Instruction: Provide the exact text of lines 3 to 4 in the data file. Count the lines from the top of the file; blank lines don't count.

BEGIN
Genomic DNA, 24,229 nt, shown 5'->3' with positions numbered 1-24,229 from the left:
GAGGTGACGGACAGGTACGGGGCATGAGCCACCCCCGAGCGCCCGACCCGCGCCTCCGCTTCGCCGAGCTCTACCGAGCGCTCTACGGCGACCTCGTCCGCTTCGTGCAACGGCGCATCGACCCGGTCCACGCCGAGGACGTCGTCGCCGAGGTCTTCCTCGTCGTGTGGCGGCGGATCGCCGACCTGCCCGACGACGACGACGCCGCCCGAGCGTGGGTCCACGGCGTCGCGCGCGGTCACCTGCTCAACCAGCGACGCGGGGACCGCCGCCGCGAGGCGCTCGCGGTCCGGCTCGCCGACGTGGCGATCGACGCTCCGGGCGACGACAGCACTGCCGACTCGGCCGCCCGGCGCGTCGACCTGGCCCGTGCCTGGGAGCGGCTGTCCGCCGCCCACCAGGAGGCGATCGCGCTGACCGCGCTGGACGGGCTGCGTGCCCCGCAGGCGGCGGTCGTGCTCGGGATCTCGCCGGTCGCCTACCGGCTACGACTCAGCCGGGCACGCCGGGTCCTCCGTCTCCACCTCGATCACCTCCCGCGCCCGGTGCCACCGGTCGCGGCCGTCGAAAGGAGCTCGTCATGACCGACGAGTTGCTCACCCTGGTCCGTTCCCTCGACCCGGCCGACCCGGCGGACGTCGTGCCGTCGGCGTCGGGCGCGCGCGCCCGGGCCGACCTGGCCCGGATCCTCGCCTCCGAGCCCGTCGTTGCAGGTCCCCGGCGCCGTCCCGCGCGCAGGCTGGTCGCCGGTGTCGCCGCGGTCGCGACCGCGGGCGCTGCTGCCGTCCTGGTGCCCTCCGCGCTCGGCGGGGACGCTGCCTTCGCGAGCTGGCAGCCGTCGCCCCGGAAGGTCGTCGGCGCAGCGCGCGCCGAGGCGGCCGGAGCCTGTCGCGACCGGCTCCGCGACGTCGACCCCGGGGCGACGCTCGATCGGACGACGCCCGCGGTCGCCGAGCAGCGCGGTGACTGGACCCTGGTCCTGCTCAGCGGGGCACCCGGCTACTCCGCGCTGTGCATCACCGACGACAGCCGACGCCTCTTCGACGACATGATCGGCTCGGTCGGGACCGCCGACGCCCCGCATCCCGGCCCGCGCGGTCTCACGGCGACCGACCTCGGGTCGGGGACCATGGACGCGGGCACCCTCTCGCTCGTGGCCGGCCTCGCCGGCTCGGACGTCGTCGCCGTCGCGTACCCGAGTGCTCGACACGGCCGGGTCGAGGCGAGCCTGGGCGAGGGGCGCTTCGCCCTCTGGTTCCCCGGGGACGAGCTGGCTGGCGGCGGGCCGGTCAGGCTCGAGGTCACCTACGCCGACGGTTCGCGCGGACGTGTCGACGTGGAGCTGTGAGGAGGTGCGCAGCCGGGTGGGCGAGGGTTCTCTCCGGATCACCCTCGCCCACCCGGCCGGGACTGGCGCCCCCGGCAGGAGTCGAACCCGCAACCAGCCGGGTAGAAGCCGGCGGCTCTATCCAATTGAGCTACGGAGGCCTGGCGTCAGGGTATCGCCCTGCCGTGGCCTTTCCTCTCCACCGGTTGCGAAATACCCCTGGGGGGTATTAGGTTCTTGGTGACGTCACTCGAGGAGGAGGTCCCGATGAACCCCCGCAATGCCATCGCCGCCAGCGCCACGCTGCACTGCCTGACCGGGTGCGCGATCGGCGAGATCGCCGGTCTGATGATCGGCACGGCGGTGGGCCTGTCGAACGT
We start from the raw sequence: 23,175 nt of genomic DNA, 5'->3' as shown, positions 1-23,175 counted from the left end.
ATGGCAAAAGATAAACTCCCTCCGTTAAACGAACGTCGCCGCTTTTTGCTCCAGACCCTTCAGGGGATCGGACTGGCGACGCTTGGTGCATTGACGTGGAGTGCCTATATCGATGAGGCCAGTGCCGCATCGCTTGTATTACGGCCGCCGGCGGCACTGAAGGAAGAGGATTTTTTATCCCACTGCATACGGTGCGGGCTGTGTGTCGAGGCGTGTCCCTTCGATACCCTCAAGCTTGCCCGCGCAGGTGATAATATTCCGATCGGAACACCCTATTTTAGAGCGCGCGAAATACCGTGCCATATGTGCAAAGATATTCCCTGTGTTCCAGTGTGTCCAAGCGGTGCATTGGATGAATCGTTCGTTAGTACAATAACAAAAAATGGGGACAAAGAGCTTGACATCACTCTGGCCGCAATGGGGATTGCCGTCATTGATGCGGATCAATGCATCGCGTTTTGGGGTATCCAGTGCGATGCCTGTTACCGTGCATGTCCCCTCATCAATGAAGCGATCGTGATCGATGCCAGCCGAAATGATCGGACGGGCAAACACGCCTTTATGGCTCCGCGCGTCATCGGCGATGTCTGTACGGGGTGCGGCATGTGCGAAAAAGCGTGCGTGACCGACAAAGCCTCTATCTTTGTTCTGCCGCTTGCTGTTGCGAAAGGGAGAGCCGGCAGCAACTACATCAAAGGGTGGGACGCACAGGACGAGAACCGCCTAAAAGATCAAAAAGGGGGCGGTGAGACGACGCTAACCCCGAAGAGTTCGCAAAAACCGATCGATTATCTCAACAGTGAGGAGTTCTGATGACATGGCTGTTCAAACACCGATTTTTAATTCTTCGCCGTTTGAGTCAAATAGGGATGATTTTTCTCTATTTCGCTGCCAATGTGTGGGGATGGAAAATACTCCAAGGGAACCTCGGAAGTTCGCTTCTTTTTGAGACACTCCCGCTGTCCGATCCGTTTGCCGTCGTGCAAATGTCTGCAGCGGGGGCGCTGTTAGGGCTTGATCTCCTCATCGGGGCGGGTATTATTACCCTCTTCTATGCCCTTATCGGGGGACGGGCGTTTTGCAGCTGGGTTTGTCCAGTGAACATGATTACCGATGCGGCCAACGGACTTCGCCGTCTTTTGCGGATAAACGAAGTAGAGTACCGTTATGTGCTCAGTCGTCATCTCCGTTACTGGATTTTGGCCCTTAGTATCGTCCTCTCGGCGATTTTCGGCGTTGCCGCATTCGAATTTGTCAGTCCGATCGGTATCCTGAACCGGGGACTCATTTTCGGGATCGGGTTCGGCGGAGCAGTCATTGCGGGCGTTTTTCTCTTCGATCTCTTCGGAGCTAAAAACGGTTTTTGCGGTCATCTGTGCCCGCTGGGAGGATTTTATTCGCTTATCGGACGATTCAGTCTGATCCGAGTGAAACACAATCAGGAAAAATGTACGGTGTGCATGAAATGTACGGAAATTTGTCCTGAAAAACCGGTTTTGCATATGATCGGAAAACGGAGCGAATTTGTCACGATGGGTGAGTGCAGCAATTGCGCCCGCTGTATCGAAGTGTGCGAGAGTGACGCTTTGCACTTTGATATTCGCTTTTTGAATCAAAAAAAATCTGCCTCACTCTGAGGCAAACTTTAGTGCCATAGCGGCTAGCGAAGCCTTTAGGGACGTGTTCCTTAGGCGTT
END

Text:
We start from the raw sequence: 23,175 nt of genomic DNA, 5'->3' as shown, positions 1-23,175 counted from the left end.
ATGGCAAAAGATAAACTCCCTCCGTTAAACGAACGTCGCCGCTTTTTGCTCCAGACCCTTCAGGGGATCGGACTGGCGACGCTTGGTGCATTGACGTGGAGTGCCTATATCGATGAGGCCAGTGCCGCATCGCTTGTATTACGGCCGCCGGCGGCACTGAAGGAAGAGGATTTTTTATCCCACTGCATACGGTGCGGGCTGTGTGTCGAGGCGTGTCCCTTCGATACCCTCAAGCTTGCCCGCGCAGGTGATAATATTCCGATCGGAACACCCTATTTTAGAGCGCGCGAAATACCGTGCCATATGTGCAAAGATATTCCCTGTGTTCCAGTGTGTCCAAGCGGTGCATTGGATGAATCGTTCGTTAGTACAATAACAAAAAATGGGGACAAAGAGCTTGACATCACTCTGGCCGCAATGGGGATTGCCGTCATTGATGCGGATCAATGCATCGCGTTTTGGGGTATCCAGTGCGATGCCTGTTACCGTGCATGTCCCCTCATCAATGAAGCGATCGTGATCGATGCCAGCCGAAATGATCGGACGGGCAAACACGCCTTTATGGCTCCGCGCGTCATCGGCGATGTCTGTACGGGGTGCGGCATGTGCGAAAAAGCGTGCGTGACCGACAAAGCCTCTATCTTTGTTCTGCCGCTTGCTGTTGCGAAAGGGAGAGCCGGCAGCAACTACATCAAAGGGTGGGACGCACAGGACGAGAACCGCCTAAAAGATCAAAAAGGGGGCGGTGAGACGACGCTAACCCCGAAGAGTTCGCAAAAACCGATCGATTATCTCAACAGTGAGGAGTTCTGATGACATGGCTGTTCAAACACCGATTTTTAATTCTTCGCCGTTTGAGTCAAATAGGGATGATTTTTCTCTATTTCGCTGCCAATGTGTGGGGATGGAAAATACTCCAAGGGAACCTCGGAAGTTCGCTTCTTTTTGAGACACTCCCGCTGTCCGATCCGTTTGCCGTCGTGCAAATGTCTGCAGCGGGGGCGCTGTTAGGGCTTGATCTCCTCATCGGGGCGGGTATTATTACCCTCTTCTATGCCCTTATCGGGGGACGGGCGTTTTGCAGCTGGGTTTGTCCAGTGAACATGATTACCGATGCGGCCAACGGACTTCGCCGTCTTTTGCGGATAAACGAAGTAGAGTACCGTTATGTGCTCAGTCGTCATCTCCGTTACTGGATTTTGGCCCTTAGTATCGTCCTCTCGGCGATTTTCGGCGTTGCCGCATTCGAATTTGTCAGTCCGATCGGTATCCTGAACCGGGGACTCATTTTCGGGATCGGGTTCGGCGGAGCAGTCATTGCGGGCGTTTTTCTCTTCGATCTCTTCGGAGCTAAAAACGGTTTTTGCGGTCATCTGTGCCCGCTGGGAGGATTTTATTCGCTTATCGGACGATTCAGTCTGATCCGAGTGAAACACAATCAGGAAAAATGTACGGTGTGCATGAAATGTACGGAAATTTGTCCTGAAAAACCGGTTTTGCATATGATCGGAAAACGGAGCGAATTTGTCACGATGGGTGAGTGCAGCAATTGCGCCCGCTGTATCGAAGTGTGCGAGAGTGACGCTTTGCACTTTGATATTCGCTTTTTGAATCAAAAAAAATCTGCCTCACTCTGAGGCAAACTTTAGTGCCATAGCGGCTAGCGAAGCCTTTAGGGACGTGTTCCTTAGGCGTT